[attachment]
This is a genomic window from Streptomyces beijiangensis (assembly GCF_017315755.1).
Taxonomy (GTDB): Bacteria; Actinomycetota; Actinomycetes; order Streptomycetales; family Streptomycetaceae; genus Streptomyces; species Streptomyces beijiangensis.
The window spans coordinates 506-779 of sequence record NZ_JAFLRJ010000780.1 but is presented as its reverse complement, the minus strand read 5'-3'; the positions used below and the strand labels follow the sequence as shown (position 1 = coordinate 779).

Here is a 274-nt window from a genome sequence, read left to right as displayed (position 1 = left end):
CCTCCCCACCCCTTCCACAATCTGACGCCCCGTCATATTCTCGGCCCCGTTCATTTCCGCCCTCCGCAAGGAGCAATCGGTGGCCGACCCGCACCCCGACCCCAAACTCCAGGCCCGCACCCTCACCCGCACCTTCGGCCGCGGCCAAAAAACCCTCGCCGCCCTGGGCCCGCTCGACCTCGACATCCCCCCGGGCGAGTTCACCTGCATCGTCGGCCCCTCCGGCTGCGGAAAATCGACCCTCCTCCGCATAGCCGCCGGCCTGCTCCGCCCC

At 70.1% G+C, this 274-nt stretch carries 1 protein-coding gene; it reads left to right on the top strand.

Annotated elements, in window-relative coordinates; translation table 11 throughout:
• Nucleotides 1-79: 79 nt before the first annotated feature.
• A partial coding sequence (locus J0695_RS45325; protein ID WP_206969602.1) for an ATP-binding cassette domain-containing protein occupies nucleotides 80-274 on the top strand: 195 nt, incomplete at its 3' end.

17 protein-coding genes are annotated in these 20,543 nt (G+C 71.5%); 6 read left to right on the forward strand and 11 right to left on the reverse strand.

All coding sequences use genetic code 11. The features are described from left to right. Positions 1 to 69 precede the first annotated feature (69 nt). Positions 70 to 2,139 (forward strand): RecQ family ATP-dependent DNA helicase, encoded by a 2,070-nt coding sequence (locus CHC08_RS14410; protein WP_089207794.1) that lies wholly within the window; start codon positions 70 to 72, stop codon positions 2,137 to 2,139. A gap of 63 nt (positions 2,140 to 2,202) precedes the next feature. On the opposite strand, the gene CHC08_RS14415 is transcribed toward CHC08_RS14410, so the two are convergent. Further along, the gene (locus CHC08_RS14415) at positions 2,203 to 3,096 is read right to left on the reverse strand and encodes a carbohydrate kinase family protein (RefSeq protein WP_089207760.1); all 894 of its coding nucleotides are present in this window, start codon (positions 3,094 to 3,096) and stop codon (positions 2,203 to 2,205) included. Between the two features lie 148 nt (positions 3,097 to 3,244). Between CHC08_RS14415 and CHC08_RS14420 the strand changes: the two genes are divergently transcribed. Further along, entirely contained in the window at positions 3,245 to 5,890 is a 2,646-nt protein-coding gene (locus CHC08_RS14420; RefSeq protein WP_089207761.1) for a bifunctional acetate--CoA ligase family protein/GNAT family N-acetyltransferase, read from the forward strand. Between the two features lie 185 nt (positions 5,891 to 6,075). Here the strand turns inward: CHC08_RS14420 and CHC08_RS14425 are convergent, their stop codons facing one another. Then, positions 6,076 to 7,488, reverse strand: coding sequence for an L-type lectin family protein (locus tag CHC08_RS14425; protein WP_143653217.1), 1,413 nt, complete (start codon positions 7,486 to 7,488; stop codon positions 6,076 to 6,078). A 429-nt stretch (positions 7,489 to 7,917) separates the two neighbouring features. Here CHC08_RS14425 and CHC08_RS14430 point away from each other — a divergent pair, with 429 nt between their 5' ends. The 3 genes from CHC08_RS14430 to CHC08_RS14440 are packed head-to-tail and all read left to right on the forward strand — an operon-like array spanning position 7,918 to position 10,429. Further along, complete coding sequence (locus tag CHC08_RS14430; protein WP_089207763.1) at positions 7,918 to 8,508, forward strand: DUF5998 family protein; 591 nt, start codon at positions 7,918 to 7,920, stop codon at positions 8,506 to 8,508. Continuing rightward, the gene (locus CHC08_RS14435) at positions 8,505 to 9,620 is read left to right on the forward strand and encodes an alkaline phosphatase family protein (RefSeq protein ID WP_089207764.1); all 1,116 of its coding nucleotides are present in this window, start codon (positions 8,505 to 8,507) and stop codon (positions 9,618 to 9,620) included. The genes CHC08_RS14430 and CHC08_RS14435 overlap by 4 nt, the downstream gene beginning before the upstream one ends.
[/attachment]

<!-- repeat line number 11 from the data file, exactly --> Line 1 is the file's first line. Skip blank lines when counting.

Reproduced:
All coding sequences use genetic code 11. The features are described from left to right. Positions 1 to 69 precede the first annotated feature (69 nt). Positions 70 to 2,139 (forward strand): RecQ family ATP-dependent DNA helicase, encoded by a 2,070-nt coding sequence (locus CHC08_RS14410; protein WP_089207794.1) that lies wholly within the window; start codon positions 70 to 72, stop codon positions 2,137 to 2,139. A gap of 63 nt (positions 2,140 to 2,202) precedes the next feature. On the opposite strand, the gene CHC08_RS14415 is transcribed toward CHC08_RS14410, so the two are convergent. Further along, the gene (locus CHC08_RS14415) at positions 2,203 to 3,096 is read right to left on the reverse strand and encodes a carbohydrate kinase family protein (RefSeq protein WP_089207760.1); all 894 of its coding nucleotides are present in this window, start codon (positions 3,094 to 3,096) and stop codon (positions 2,203 to 2,205) included. Between the two features lie 148 nt (positions 3,097 to 3,244). Between CHC08_RS14415 and CHC08_RS14420 the strand changes: the two genes are divergently transcribed. Further along, entirely contained in the window at positions 3,245 to 5,890 is a 2,646-nt protein-coding gene (locus CHC08_RS14420; RefSeq protein WP_089207761.1) for a bifunctional acetate--CoA ligase family protein/GNAT family N-acetyltransferase, read from the forward strand. Between the two features lie 185 nt (positions 5,891 to 6,075). Here the strand turns inward: CHC08_RS14420 and CHC08_RS14425 are convergent, their stop codons facing one another. Then, positions 6,076 to 7,488, reverse strand: coding sequence for an L-type lectin family protein (locus tag CHC08_RS14425; protein WP_143653217.1), 1,413 nt, complete (start codon positions 7,486 to 7,488; stop codon positions 6,076 to 6,078). A 429-nt stretch (positions 7,489 to 7,917) separates the two neighbouring features. Here CHC08_RS14425 and CHC08_RS14430 point away from each other — a divergent pair, with 429 nt between their 5' ends. The 3 genes from CHC08_RS14430 to CHC08_RS14440 are packed head-to-tail and all read left to right on the forward strand — an operon-like array spanning position 7,918 to position 10,429. Further along, complete coding sequence (locus tag CHC08_RS14430; protein WP_089207763.1) at positions 7,918 to 8,508, forward strand: DUF5998 family protein; 591 nt, start codon at positions 7,918 to 7,920, stop codon at positions 8,506 to 8,508. Continuing rightward, the gene (locus CHC08_RS14435) at positions 8,505 to 9,620 is read left to right on the forward strand and encodes an alkaline phosphatase family protein (RefSeq protein ID WP_089207764.1); all 1,116 of its coding nucleotides are present in this window, start codon (positions 8,505 to 8,507) and stop codon (positions 9,618 to 9,620) included. The genes CHC08_RS14430 and CHC08_RS14435 overlap by 4 nt, the downstream gene beginning before the upstream one ends.